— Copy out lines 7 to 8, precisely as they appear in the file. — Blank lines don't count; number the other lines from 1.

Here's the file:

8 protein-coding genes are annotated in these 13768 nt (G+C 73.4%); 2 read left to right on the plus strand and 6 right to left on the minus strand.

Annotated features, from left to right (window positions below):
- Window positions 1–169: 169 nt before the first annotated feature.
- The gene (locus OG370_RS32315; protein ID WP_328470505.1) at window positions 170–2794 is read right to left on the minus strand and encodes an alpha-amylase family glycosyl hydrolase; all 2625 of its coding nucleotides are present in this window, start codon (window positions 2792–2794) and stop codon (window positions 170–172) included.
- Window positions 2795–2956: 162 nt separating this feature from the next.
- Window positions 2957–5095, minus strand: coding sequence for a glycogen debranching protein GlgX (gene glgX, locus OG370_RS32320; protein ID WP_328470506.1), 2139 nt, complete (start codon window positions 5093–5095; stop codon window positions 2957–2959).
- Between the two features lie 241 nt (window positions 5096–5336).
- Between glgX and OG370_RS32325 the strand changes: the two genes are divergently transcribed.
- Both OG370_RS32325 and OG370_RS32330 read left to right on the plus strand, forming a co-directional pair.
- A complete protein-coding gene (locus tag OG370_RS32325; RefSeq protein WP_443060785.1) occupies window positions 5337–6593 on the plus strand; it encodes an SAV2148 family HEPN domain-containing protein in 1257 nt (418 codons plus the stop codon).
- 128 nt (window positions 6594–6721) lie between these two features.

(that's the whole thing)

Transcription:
- Between the two features lie 241 nt (window positions 5096–5336).
- Between glgX and OG370_RS32325 the strand changes: the two genes are divergently transcribed.